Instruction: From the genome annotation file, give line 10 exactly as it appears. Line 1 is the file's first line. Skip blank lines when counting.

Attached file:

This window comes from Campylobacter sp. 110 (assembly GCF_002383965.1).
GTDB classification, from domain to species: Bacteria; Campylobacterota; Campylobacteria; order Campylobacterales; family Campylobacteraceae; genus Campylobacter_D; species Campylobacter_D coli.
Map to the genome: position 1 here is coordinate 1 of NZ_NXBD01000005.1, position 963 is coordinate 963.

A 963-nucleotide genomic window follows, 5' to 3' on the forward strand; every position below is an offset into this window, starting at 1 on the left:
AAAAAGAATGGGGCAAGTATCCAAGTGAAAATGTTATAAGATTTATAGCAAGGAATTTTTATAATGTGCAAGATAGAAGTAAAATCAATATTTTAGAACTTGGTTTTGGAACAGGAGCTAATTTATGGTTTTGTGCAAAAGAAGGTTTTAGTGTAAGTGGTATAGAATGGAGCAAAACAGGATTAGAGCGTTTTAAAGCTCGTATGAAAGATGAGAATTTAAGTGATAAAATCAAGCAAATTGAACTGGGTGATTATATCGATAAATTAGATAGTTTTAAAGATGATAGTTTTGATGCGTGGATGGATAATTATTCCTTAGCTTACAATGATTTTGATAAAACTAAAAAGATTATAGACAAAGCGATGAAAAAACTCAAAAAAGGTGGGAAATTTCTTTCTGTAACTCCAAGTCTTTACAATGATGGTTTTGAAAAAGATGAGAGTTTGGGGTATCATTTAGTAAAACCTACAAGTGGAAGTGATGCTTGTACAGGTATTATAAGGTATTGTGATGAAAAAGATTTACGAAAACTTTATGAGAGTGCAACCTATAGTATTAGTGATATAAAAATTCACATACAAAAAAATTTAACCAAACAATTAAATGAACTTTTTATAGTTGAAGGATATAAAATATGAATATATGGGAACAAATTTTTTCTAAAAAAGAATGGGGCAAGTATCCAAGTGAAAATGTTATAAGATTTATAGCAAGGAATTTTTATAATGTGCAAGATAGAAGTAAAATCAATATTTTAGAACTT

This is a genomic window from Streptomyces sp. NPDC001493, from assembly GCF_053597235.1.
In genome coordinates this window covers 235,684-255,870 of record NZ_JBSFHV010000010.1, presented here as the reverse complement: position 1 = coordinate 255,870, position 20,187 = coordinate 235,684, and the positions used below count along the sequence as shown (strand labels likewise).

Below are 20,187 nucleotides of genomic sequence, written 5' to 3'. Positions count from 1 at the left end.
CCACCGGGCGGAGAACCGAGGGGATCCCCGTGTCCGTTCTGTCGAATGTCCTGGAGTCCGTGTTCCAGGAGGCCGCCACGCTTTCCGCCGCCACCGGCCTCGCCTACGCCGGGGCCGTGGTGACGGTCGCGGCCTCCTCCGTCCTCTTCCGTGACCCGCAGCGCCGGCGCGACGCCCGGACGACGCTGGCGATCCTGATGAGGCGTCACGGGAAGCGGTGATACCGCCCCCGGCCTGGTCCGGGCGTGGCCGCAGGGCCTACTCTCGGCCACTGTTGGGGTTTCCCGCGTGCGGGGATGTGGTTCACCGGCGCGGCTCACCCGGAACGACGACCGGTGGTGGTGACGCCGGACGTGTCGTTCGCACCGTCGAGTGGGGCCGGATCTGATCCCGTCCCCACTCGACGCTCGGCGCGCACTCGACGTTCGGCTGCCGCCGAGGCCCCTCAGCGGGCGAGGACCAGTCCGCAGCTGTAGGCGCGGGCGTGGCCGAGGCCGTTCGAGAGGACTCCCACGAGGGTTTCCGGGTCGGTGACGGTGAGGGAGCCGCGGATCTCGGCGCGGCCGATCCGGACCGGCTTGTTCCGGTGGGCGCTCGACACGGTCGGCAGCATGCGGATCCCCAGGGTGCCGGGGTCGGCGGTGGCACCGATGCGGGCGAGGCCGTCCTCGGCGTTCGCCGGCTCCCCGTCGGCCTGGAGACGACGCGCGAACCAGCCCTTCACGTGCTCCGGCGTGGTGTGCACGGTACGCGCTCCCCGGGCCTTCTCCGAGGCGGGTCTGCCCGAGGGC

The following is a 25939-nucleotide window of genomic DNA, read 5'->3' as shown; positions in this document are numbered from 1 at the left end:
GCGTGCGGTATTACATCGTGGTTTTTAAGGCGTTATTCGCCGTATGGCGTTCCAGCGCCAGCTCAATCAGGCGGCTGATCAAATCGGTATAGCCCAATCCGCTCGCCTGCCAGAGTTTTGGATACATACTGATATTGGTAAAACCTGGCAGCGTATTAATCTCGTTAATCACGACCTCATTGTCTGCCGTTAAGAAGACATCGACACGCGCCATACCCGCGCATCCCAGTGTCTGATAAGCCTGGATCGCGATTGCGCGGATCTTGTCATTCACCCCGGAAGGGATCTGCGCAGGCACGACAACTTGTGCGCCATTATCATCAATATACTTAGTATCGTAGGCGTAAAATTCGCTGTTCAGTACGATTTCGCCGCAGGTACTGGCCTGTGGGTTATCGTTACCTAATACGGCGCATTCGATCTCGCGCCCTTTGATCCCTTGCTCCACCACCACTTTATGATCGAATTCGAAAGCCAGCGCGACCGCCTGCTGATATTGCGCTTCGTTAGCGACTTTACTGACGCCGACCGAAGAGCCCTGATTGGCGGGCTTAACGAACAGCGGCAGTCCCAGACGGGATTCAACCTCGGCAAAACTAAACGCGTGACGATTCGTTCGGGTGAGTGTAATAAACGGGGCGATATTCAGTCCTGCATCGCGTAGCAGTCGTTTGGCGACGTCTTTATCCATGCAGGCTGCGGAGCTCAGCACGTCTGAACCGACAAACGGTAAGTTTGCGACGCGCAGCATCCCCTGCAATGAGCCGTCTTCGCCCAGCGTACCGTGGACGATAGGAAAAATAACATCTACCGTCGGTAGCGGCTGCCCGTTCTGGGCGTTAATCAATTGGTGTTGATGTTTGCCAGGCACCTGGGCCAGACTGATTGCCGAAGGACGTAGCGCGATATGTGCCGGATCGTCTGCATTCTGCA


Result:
The following is a 25939-nucleotide window of genomic DNA, read 5'->3' as shown; positions in this document are numbered from 1 at the left end: